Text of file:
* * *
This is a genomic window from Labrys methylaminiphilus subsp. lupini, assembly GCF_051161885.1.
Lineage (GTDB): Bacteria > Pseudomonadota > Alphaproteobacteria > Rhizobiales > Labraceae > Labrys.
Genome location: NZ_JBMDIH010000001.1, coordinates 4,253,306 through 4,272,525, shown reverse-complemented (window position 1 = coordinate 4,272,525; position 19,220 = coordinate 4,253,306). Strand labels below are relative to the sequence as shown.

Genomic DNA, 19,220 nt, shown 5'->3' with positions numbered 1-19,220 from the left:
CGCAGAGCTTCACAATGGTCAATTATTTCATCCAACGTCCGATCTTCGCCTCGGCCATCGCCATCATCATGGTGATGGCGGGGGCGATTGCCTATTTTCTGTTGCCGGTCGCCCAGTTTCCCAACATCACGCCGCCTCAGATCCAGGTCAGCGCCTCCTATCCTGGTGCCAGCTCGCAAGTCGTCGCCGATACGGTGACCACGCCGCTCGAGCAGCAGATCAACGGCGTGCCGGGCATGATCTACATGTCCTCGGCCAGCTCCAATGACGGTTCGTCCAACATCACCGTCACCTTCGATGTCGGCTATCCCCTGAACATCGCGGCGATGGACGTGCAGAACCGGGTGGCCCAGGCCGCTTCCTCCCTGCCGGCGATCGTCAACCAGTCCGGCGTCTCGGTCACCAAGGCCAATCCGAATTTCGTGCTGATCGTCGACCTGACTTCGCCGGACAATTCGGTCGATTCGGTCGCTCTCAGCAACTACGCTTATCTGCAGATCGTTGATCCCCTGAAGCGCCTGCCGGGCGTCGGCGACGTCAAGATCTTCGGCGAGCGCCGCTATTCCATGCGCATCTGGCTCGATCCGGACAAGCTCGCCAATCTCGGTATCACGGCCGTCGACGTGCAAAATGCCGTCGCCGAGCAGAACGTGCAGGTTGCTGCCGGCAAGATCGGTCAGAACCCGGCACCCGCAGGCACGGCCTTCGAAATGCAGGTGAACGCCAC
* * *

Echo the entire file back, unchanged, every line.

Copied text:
This is a genomic window from Labrys methylaminiphilus subsp. lupini, assembly GCF_051161885.1.
Lineage (GTDB): Bacteria > Pseudomonadota > Alphaproteobacteria > Rhizobiales > Labraceae > Labrys.
Genome location: NZ_JBMDIH010000001.1, coordinates 4,253,306 through 4,272,525, shown reverse-complemented (window position 1 = coordinate 4,272,525; position 19,220 = coordinate 4,253,306). Strand labels below are relative to the sequence as shown.

Genomic DNA, 19,220 nt, shown 5'->3' with positions numbered 1-19,220 from the left:
CGCAGAGCTTCACAATGGTCAATTATTTCATCCAACGTCCGATCTTCGCCTCGGCCATCGCCATCATCATGGTGATGGCGGGGGCGATTGCCTATTTTCTGTTGCCGGTCGCCCAGTTTCCCAACATCACGCCGCCTCAGATCCAGGTCAGCGCCTCCTATCCTGGTGCCAGCTCGCAAGTCGTCGCCGATACGGTGACCACGCCGCTCGAGCAGCAGATCAACGGCGTGCCGGGCATGATCTACATGTCCTCGGCCAGCTCCAATGACGGTTCGTCCAACATCACCGTCACCTTCGATGTCGGCTATCCCCTGAACATCGCGGCGATGGACGTGCAGAACCGGGTGGCCCAGGCCGCTTCCTCCCTGCCGGCGATCGTCAACCAGTCCGGCGTCTCGGTCACCAAGGCCAATCCGAATTTCGTGCTGATCGTCGACCTGACTTCGCCGGACAATTCGGTCGATTCGGTCGCTCTCAGCAACTACGCTTATCTGCAGATCGTTGATCCCCTGAAGCGCCTGCCGGGCGTCGGCGACGTCAAGATCTTCGGCGAGCGCCGCTATTCCATGCGCATCTGGCTCGATCCGGACAAGCTCGCCAATCTCGGTATCACGGCCGTCGACGTGCAAAATGCCGTCGCCGAGCAGAACGTGCAGGTTGCTGCCGGCAAGATCGGTCAGAACCCGGCACCCGCAGGCACGGCCTTCGAAATGCAGGTGAACGCCAC